September 2020

posted in: 2020 Journal Clubs | 0

Experiencing and engaging in feedback through a longitudinal lens

Fostering a Feedback Mindset: A Qualitative Exploration of Medical Students’ Feedback Experiences with Longitudinal Coaches.

Bakke BM, Sheu L, Hauer KE. Academic Medicine (2020) 95:7. DOI: 10.1097/ACM.0000000000003012

Reviewed by: Zafira Bhaloo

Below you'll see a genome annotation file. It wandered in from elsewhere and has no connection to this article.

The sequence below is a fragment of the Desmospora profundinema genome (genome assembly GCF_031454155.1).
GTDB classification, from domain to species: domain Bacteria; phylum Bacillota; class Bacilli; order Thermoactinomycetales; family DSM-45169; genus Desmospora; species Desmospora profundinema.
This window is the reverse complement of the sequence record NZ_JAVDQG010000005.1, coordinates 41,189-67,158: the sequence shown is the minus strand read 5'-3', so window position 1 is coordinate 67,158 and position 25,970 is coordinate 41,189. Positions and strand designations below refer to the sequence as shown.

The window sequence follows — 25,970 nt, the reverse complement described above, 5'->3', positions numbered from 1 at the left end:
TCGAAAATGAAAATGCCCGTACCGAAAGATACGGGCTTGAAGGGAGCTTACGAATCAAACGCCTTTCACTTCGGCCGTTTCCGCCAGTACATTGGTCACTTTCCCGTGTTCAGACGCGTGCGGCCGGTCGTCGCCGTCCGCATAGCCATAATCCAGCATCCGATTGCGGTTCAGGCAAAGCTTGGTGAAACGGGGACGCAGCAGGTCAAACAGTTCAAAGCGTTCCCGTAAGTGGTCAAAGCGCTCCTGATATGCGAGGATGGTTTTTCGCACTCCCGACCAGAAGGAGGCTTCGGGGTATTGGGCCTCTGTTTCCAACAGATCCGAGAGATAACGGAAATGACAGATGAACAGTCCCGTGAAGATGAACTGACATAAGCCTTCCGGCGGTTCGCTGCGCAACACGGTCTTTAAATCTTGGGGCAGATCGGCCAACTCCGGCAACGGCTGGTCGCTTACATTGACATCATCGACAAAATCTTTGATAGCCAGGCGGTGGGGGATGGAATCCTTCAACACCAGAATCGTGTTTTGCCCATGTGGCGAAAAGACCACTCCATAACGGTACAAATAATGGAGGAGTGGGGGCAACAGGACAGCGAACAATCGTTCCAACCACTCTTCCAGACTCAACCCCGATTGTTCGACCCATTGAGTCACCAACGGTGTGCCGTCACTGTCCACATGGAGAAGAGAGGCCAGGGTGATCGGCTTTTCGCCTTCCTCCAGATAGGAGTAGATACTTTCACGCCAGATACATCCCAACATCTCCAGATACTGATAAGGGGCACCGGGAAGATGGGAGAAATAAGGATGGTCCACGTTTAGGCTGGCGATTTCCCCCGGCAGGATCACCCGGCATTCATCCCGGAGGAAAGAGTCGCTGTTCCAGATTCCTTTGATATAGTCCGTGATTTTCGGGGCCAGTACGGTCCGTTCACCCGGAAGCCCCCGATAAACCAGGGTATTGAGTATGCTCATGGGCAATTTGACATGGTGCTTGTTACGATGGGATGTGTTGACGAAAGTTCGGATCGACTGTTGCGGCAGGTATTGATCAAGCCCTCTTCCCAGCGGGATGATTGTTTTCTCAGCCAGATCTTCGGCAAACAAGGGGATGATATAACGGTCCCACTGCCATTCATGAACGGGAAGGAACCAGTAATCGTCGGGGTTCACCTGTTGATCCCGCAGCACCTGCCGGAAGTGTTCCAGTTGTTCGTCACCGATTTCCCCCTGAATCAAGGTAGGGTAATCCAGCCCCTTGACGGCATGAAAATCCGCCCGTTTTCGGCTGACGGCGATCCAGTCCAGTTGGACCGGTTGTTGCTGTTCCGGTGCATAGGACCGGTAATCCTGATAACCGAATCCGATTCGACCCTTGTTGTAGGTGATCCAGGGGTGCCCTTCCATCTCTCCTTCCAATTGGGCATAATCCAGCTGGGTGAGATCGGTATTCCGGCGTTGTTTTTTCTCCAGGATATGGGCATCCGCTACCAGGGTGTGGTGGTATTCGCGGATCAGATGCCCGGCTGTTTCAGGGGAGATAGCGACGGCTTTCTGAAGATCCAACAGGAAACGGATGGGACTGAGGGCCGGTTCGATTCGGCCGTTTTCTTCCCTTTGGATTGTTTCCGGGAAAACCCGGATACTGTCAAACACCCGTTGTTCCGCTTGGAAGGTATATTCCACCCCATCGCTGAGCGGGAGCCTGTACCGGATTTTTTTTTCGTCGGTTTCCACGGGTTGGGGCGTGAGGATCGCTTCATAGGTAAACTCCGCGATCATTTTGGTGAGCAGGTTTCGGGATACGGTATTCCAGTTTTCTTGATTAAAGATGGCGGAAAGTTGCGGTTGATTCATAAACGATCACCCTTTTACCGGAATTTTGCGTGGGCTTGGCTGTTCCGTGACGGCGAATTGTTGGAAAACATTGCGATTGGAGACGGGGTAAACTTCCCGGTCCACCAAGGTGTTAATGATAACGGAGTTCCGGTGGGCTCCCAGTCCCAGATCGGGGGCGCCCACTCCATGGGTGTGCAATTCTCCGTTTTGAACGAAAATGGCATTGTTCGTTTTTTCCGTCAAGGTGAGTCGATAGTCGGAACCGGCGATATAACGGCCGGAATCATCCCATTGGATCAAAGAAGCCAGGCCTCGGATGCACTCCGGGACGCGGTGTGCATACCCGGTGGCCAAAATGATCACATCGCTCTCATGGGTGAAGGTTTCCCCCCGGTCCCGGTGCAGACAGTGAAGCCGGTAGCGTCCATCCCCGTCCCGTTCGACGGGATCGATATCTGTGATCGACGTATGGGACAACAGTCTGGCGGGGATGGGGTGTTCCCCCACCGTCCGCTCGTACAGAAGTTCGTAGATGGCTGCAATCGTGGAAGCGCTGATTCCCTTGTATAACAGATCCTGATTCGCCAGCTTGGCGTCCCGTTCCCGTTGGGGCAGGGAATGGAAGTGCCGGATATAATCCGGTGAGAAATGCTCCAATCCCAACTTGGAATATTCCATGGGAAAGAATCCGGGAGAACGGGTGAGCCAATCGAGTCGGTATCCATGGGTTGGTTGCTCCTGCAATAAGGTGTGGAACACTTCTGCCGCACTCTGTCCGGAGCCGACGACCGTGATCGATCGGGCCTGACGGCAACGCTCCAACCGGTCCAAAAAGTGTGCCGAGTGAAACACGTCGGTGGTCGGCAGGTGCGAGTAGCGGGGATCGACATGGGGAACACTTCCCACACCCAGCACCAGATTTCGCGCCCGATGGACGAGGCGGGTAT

What was the study question? For students involved in a longitudinal relationship with a physician coach, what were their experiences with feedback, and how did they interpret, apply and seek feedback in this context. What did they do? One-on-one semi-structured interviews were conducted with seventeen second-year medical students at the University of California, San Francisco School of Medicine. These students were in a coaching program which involved structured, weekly sessions with a coach who provided frequent observation and feedback but not summative assessments. Interviews explored students’ experiences of feedback with their coach, what made feedback useful, how they applied the feedback and how their longitudinal experience affected their engagement in feedback discussions. Qualitative analysis was undertaken using a constructivist grounded theory approach. What were the results? Three major themes were identified from the interviews. Firstly, medical students developed a feedback mindset where their emotional reaction to feedback changed to being “less scared” and finding “it really useful.” They grew to expect and value feedback for continued learning which helped create a feedback dialogue. Secondly, students identified factors important in setting the stage for effective feedback. Valuable structural components included an individual longitudinal relationship, frequent and regular interactions, direct observation and a nonevaluative coaching role. Students also identified trust in their coach as competent, empathetic and invested individuals important to set the stage for credible feedback. Thirdly, students were able to interpret and implement feedback received through iterative feedback discussions which led to growth in their skill set. What are the implications? Longitudinal coaching relationships create feedback literacy amongst medical students. This facilitates engagement in iterative feedback discussions. Ultimately, a culture of seeking, appreciating and providing feedback is fostered which results in a mindset that appreciates feedback as essential for learning and growth in medical training. Editor’s comments: One of the things that struck me as I read the exemplar quotes was the students’ repeated use of the word “coach” to name the faculty role, rather than the word “preceptor.” I suspect that one of the most important aspects of the relationship between the students and faculty was fact that the faculty had a non-evaluative role and truly be seen as a coach. The challenge, however, is how faculty can foster this coaching mindset in the clinical setting, where they are expected to take on dual roles of both coaching and evaluating (KFo). Wikipedia for Students Teaching Evidence-Based Medicine to Medical Students Using Wikipedia as a Platform. Murray H, Walker M, Dawson J, Simper N, Maggio LA. Acad Med. 2020;95(3):382-386. Reviewed by Sanaz Devlin and Elizabeth Cappello What was the study question? Can Wikipedia be used as an interactive platform to teach Evidence-Based Medicine skills to first year medical students? How was the study done? First year medical students at Queen’s University School of Medicine participated in a project to evaluate Wikipedia as a platform to search for and share appropriate biomedical information; to enhance Wikipedia medical content using EBM skills; and analyze a Wikipedia article on complementary and alternative medicine. Students worked in small groups on articles identified by WikiProject Medicine as needing improvement. Feedback was then gathered from the students to evaluate both strengths and limitations of the project. What were the results? 101 students made more than 1000 edits to 16 online articles, adding over 10,000 words. Students enjoyed applying critical appraisal skills being learned, the opportunity to be involved in the improvement of a Wikipedia article, and the experience of positive collaboration within a team. Difficulties included learning Wikipedia coding and engaging with the Wikipedia community as well as a perceived lack of “payoff” for the time dedicated to the assignment. What are the implications? This project allowed students to evaluate and conduct a literature review appraising a medical topic on a highly accessed public resource. It demonstrated that platforms such as Wikipedia could be a source of interactive assignments for students to build skills in Evidence-Based Medicine. This study demonstrates a way to improve assessment of EBM skills in platforms used by patients and families, helping students to move beyond acquisition of knowledge to the higher order outcomes of critical thinking and problem solving. Editor’s note: This study represents an effort to simultaneously enhance students’ EBM skills and provide the opportunity to participate in the improvement of a public forum where medical information is accessed by the medical and lay public. It is a good example of where learning and productivity can happen together. Some of the problems cited by students (Wiki coding difficulties and frustrations interacting with Wikipedia staff) could be overcome with similar future endeavors. (RR) Hand it over… Does Educational Handover Influence Subsequent Assessment? Dory V, Danoff, D, Plotnick, L, Cummings, B, Gomez-Garibello, C, Pal, N, Gumuchian, ST, Young M. , Academic Medicine: June 2, 2020 - Volume Publish Ahead of Print. Review recorded by Amit Pahwa and Jon Gold